Thanks for replying Stephen. I have always shot Raw and I haven't done any post processing to this image. Could it have been the settings in this image that has caused this? I have attached another image taken at F/7.1 1/800 and ISO of 1600 with no post processing and it appears ok. This is the first time I have used a prime camera on this type of shoot as I have always used 7D because of the frames per second. I used my new 5D Mk3 for the first time because of its six FPS.
    Bob
    16.08.2013%2050-X3.jpg
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    puzzledpaulpuzzledpaul Registered Users Posts: 1,621 Major grins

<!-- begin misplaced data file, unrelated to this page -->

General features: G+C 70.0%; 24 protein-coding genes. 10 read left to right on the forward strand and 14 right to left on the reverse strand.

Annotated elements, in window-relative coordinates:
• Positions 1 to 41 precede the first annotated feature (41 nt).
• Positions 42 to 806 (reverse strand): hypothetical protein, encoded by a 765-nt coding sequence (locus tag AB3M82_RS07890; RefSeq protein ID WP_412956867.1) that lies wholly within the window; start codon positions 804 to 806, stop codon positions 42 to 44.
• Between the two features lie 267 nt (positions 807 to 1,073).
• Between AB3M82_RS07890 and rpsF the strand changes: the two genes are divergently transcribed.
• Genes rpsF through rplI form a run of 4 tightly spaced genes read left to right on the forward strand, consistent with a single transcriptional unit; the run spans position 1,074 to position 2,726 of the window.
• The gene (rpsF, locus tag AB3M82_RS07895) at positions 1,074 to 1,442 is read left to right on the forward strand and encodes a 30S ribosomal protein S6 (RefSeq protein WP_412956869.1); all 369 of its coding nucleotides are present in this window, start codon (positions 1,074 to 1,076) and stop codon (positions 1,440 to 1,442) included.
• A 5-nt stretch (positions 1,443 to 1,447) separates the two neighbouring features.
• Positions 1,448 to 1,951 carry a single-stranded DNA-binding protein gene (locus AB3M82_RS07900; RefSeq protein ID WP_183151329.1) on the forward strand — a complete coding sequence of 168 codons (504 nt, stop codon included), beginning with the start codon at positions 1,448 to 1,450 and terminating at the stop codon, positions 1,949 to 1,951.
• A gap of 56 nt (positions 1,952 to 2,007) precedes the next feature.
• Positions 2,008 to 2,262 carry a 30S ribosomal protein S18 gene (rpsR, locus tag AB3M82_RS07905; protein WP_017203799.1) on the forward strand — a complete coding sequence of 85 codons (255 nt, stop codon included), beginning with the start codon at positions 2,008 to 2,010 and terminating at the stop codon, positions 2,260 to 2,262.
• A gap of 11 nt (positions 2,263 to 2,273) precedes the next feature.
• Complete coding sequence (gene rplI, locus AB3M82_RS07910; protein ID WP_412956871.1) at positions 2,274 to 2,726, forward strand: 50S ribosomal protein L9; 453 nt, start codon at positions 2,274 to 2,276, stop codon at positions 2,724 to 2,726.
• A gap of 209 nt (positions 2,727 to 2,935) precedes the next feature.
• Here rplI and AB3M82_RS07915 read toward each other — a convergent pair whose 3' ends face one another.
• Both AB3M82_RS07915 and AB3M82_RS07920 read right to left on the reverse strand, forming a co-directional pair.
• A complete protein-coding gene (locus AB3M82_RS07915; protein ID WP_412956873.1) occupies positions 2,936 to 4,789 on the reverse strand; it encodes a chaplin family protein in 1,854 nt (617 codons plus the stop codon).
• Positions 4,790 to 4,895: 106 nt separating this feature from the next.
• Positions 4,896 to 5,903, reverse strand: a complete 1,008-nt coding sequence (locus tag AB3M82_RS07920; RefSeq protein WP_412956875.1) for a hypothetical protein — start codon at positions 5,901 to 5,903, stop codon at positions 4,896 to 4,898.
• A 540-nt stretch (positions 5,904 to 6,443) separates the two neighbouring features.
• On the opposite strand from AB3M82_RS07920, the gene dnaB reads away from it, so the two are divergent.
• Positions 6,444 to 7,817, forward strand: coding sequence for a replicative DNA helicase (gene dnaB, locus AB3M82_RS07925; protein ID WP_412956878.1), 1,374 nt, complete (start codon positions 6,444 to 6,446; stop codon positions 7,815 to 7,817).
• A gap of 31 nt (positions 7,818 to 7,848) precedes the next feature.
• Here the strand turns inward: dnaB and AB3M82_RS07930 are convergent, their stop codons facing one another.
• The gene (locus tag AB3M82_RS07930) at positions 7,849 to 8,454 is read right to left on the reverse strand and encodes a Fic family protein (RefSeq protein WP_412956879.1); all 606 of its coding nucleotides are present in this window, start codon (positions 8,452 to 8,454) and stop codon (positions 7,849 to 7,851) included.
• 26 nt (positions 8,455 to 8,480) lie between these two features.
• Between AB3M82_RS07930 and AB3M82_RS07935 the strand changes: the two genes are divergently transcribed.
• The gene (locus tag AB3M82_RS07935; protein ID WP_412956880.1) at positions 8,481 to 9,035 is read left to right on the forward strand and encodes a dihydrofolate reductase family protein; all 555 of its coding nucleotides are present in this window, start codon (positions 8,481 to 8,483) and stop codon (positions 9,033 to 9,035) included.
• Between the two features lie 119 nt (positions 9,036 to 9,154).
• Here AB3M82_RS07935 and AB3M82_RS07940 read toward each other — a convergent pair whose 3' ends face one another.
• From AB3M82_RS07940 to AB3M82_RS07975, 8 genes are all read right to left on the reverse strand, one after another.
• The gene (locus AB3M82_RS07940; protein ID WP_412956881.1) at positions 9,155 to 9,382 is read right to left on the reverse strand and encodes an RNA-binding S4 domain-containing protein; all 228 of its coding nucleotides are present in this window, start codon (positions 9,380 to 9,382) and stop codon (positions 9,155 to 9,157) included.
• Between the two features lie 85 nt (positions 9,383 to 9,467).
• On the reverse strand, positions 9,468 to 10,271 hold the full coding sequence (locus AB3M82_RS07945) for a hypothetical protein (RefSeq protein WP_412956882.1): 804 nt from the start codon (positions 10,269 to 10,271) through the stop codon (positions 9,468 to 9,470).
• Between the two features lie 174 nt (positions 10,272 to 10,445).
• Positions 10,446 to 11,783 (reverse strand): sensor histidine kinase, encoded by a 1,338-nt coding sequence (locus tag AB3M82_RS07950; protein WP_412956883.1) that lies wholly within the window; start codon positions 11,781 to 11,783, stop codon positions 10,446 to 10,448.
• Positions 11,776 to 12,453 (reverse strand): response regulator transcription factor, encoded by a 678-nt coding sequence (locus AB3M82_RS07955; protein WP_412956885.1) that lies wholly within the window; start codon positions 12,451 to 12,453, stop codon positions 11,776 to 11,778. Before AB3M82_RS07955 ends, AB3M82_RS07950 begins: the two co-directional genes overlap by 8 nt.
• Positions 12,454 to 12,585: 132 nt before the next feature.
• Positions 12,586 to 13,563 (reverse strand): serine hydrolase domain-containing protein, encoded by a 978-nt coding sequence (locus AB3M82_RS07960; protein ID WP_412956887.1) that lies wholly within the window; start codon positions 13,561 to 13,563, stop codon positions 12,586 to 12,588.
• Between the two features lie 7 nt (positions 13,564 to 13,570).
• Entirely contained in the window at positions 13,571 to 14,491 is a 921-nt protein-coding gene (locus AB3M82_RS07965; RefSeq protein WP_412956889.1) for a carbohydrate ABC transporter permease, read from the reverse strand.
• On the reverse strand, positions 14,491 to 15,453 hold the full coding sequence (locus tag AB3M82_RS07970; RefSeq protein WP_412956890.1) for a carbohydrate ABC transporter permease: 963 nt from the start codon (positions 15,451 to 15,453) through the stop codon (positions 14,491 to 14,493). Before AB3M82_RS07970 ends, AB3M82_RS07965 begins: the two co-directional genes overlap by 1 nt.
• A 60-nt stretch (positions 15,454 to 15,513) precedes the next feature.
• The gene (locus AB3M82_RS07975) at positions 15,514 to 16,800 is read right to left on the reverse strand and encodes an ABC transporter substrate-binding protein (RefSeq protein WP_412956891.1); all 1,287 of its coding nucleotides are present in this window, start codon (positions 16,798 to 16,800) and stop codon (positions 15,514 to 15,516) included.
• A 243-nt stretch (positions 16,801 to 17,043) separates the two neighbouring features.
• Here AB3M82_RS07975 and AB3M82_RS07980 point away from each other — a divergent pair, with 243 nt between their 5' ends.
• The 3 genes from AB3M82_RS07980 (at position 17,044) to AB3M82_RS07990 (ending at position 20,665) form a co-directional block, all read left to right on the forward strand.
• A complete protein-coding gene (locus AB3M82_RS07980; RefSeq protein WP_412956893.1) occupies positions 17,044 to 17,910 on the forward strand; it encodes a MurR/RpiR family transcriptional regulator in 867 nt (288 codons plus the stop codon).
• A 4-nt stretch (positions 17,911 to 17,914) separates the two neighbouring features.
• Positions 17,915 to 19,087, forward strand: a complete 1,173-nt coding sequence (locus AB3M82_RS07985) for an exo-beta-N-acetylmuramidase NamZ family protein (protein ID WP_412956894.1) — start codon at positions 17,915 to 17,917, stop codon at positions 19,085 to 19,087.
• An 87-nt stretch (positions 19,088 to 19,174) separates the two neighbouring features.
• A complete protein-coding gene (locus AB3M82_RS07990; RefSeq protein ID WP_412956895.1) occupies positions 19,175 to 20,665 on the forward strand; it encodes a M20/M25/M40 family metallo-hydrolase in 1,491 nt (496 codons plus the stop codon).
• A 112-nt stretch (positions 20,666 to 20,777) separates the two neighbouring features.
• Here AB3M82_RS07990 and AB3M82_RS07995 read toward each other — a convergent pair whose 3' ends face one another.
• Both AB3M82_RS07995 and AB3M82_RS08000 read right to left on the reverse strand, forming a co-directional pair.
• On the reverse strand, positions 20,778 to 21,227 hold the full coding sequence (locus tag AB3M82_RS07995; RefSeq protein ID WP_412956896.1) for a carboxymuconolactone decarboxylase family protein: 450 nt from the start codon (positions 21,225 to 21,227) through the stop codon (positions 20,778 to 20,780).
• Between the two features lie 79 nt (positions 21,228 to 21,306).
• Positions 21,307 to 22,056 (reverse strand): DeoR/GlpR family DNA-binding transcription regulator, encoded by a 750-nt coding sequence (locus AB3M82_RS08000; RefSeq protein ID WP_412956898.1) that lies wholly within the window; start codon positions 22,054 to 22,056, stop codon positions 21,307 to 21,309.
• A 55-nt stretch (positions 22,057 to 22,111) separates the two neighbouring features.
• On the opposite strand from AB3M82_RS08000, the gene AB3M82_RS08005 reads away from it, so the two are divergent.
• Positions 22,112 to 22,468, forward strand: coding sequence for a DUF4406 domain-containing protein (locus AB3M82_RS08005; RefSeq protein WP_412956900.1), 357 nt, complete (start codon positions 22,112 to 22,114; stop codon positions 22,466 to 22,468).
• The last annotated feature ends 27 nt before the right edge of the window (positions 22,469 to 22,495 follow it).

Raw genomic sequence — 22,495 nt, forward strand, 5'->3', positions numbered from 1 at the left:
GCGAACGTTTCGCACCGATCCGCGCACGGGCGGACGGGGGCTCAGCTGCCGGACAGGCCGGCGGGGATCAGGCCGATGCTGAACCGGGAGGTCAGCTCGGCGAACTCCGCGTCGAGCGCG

edited August 17, 2013
    canon400d wrote: »
    ... I see on the Exif the AV is F/20.

    Bob, I've no idea what the 'sweet spot' of your 100 - 400 is, but I'd be somewhat surprised if it's f20 :)

    Using f8 (say) would've widened your options (as well as aperture)

    Have you considered using either of the other 2 modes ... too high a SS speed is irrelevant (imo) for jets as not looking for decent prop blur.

    pp
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    canon400dcanon400d Banned Posts: 2,826 Major grins
    edited August 17, 2013
    Bob, I've no idea what the 'sweet spot' of your 100 - 400 is, but I'd be somewhat surprised if it's f20 :)

    Using f8 (say) would've widened your options (as well as aperture)

    Have you considered using either of the other 2 modes ... too high a SS speed is irrelevant (imo) for jets as not looking for decent prop blur.

    pp

    Thanks Paul.